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artist interview - emma van leest

Mentioning the word 'papercut' usually makes us cringe in pain, but pair it with 'Emma van Leest' and we're more likely to emit some awestruck oohs and aahs. The born-and-bred Melbournite has been slicing up paper for quite a few years now, and her intricate artwork takes cutting and pasting to an entirely new, off the charts level.

The steady-handed lass took up paper art because she didn't think she had the skills to be a painter, and we've got to say, we think she's found her niche. We sat Emma down recently for a chat about her craft.

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What is your name and how old are you?
My name is Emma van Leest and I am 35 years old.

Where were you born and where do you live now? I was born in East Melbourne, grew up in Montmorency and now live in Brunswick. So everything has happened in a pretty small triangle.

How does where you grew up and where you live now affect your art? When I was growing up, I had a pretty overactive imagination and was constantly inventing games and stories. We had a lot of room to run around and I spent a lot of time making fairy villages in the garden. I don't know if growing up in a sport-obsessed family in the suburbs meant that I had to create my own inner world, but let's go with that.

Where I am living now is pretty much in the thick of Brunswick hipsterville, so it means I have no excuse for not being aware of what is happening in the design world. But I am still a bit of a hermit so perhaps I could live anywhere and do what I do.

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Please describe the space where you do most of your creation – whether it's your art studio or kitchen bench! It's a desk in the lounge room of our house. I actually love it as it means I can listen to radio current affairs programmes all day with no judgement from my more hip peers, I have as many cups of tea as I want and I can watch my 18-month-old son run around as I am doing work.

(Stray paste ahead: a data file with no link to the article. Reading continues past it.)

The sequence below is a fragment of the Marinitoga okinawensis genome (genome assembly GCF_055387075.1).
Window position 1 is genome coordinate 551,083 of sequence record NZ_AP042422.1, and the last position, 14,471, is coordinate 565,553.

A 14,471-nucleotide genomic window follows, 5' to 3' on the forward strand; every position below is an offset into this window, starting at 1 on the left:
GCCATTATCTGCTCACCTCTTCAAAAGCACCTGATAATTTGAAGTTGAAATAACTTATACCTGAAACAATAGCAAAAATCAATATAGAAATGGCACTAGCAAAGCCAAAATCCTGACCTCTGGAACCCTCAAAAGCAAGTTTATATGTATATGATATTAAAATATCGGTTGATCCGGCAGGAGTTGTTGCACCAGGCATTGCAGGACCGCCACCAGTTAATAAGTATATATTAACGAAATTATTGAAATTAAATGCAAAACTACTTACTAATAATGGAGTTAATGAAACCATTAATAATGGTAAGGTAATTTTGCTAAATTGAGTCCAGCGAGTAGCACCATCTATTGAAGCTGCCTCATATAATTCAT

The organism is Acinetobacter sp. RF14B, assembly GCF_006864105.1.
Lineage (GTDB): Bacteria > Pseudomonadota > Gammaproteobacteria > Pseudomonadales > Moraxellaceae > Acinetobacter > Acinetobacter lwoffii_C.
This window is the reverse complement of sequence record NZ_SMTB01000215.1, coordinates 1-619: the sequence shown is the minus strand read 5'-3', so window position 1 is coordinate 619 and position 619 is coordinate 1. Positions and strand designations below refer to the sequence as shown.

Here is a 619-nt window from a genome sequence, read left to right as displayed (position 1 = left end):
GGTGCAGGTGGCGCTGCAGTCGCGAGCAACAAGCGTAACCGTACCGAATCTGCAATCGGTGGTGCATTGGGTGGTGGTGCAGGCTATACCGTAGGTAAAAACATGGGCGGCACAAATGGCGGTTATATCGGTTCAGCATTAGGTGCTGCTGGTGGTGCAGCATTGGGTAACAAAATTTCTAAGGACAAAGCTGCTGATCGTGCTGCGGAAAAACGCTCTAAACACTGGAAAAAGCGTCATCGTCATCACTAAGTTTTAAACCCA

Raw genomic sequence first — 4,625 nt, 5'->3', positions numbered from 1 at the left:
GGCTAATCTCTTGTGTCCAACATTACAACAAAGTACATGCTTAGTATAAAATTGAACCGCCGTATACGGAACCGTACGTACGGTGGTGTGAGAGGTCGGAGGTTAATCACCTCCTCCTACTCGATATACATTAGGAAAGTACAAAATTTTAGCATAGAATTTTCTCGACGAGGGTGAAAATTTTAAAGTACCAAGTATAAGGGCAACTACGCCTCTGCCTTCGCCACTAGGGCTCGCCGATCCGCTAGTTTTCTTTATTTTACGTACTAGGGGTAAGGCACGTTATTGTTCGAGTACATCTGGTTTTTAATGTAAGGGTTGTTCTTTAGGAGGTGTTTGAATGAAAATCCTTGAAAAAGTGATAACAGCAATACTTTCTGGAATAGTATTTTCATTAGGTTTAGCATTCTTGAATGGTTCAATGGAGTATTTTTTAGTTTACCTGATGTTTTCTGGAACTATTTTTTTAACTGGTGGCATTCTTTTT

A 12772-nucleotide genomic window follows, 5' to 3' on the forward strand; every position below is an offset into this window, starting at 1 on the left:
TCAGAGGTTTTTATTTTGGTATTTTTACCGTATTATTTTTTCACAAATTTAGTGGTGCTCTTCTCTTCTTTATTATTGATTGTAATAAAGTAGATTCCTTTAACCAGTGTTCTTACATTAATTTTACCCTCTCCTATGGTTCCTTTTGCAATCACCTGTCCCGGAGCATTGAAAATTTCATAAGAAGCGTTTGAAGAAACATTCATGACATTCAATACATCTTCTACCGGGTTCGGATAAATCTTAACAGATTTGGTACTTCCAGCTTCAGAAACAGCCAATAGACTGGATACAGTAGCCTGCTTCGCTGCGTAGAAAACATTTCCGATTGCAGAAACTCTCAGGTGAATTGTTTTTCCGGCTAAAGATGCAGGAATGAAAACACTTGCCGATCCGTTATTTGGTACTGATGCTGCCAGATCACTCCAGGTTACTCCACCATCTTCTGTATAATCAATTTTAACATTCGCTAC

What kind of mediums do you use? Why do you choose to use these mediums? I cut paper - that's pretty much all I do these days. I do romantically ponder going back to oil painting every now and again, but I never really tire of cutting paper.

I choose to cut paper because (a) I wasn't a super fabulous painter; (b) it has a good crafty aspect which makes it very satisfying; (c) I can make dioramas; and (d) it's so much more transportable than many other forms of art – I once took a solo show to Sydney in my carry-on luggage.

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Is there a running theme to the work you create, or do you just make whatever comes to mind? There's a running theme, or themes. And funny little rules and systems. I have obvious biases – for example, I almost never cut contemporary images, I can't abide mythical animals. I'm almost always recreating a kind of warped imaginary world from the pages of art history.

What kinds of ideas and things are you working on at the moment? I am doing a series for a Korean art museum based on a local legend which is kind of a Romeo and Juliet tale with more sword fights and no sad ending. It's not what I usually do, but I am loving it – I have re-imagined it as a Medieval tale of chivalry. Then I'll probably go back to my previous themes of sea explorations and discovery for a show I am having next year at John Buckley Gallery. I'm doing something for Hugo Boss for their Spring Racing Carnival windows in Melbourne too.

What is the strangest thing or thought that has inspired a piece of work? My bank balance.

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Which era of art do you appreciate the most? Probably Dada.

What do you doodle when you are daydreaming? Dresses I would like to make.

What other budding artists do you love? I am so parochial; I love all my friends' work. They aren't 'budding' artists, but when it comes to paper cutting, I just love the work of Michael Velliquette and also Mia Pearlman.

What do you enjoy doing when not creating art? Hanging out with my gorgeous son and husband. Cooking and eating. Running. Attempting to garden. Reading.

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Where can we see more of your work? emmavanleest.com.

Or if you happen to be in Korea over the next few months, pop over to the Aram Nuri Museum in Goyang (just out of Seoul) to see what I've done for the "Legends and Myths of the World" exhibition. The dates are: 18 October 2013 – 2 March 2014.

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